Category:607 Fencing

From Engineering Policy Guide

Jump to: navigation, search


With its legal and physical protection, right of way fence prevents encroachment, preserves right of way and provides safety for travelers. It is not the intention of this policy to provide fencing on an indiscriminate basis since all fencing provided by the plans is to be maintained by the state. Fencing is normally placed in highly developed areas and where it is desired to prevent encroachment and pedestrian crossing of the right of way. Maintenance forces would not normally be expected to erect the access control fencing discussed in this policy. At isolated locations, effective control can be achieved with a minimum of work through minor grading, ditching, placement of posts, etc., and is preferable to the development of extensive control by fencing.

A printable Maintenance Planning Guideline for Fences is also available.

This article addresses how fencing is to be indicated on the project's plans.

Fencing applications consist of woven wire and barbed wire fence 54 in. tall for rural and some suburban areas, and chain-link fence minimum 60 in. tall for urban and suburban areas and other developed areas where pedestrian control is desirable. Chain-link fence shall be used through the limits of rest areas.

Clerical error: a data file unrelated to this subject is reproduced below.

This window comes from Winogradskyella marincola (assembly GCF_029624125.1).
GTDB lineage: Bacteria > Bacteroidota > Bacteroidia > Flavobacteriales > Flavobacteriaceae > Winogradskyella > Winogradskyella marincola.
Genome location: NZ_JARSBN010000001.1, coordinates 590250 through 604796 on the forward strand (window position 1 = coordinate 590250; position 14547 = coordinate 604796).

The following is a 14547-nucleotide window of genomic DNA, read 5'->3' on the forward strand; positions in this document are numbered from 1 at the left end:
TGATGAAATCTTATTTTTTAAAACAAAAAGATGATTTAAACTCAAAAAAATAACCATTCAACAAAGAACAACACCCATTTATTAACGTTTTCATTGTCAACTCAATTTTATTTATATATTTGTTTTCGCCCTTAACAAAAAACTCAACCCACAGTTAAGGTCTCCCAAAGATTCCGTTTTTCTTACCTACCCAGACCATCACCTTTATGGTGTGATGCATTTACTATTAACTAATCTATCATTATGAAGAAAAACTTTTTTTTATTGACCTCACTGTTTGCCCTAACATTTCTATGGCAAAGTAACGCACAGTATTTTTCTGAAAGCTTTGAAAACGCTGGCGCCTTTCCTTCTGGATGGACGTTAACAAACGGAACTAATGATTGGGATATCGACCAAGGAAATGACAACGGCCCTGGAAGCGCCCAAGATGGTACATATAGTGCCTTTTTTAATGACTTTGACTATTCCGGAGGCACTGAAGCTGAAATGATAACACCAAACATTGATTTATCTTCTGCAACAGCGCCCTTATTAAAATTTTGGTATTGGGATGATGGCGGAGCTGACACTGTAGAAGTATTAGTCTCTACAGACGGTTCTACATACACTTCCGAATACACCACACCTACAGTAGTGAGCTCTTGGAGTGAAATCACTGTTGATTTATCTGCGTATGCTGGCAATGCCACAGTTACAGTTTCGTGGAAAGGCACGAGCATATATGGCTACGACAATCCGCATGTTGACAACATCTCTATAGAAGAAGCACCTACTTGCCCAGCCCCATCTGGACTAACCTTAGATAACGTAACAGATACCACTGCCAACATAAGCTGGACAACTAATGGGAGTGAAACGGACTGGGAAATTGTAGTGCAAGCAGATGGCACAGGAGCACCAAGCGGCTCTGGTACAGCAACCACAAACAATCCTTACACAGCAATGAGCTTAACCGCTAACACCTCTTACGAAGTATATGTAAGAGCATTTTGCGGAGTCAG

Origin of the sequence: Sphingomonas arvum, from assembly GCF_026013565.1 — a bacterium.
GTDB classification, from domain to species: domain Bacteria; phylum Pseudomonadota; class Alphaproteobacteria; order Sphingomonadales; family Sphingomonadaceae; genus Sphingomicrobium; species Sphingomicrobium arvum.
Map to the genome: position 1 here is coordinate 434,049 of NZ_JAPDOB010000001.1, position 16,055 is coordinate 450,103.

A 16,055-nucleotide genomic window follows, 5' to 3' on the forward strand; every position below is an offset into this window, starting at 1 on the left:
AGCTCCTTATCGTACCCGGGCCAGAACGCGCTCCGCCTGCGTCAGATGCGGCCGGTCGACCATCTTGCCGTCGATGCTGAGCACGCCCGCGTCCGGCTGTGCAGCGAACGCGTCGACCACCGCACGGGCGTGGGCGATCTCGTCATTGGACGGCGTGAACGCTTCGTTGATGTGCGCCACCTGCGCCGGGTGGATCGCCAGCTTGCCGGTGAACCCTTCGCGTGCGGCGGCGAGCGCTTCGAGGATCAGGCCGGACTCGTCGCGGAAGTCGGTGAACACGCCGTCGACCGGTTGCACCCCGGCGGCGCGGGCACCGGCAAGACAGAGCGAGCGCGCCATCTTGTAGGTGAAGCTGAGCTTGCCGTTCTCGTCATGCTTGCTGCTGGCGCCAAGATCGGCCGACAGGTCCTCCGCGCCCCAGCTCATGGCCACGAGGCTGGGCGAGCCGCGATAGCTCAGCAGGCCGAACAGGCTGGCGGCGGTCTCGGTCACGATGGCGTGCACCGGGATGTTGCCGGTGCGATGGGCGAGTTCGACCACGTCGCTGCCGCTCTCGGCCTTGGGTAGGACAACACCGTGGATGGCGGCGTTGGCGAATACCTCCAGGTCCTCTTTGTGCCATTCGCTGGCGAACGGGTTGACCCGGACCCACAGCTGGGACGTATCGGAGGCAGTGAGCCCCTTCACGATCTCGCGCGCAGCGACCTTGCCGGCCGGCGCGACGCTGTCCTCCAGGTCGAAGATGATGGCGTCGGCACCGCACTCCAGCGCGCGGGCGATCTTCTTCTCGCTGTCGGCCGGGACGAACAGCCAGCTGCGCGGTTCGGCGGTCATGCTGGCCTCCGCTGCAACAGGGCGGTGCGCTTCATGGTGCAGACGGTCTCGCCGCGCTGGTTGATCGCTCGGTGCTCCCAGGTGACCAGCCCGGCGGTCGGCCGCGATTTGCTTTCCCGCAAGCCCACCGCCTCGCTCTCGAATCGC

Where outer roadways are provided, the use of one-strand access restraint cable (for access control only; see Standard Plan 606.40) may be considered as a substitute for fencing at the access control line when the primary purpose of fencing is to prevent vehicular movements.

Completed sections of interstate highways are to be reviewed and fencing provided in accordance with this criteria. Fencing is to be placed regardless of previous compensation for fencing to property owners.

All fencing should be maintained by district forces in the manner it was originally constructed. The fencing should be kept free of litter and weed growth.

Fencing for other fully limited access highways is to be determined on each project's needs but generally will not be required.

Where generally acceptable private fences exist, they may be utilized to develop the necessary continuous fencing but maintenance of private fencing shall remain the responsibility of the property owner.

Articles in "607 Fencing"

The following 4 pages are in this category, out of 4 total.

6

Personal tools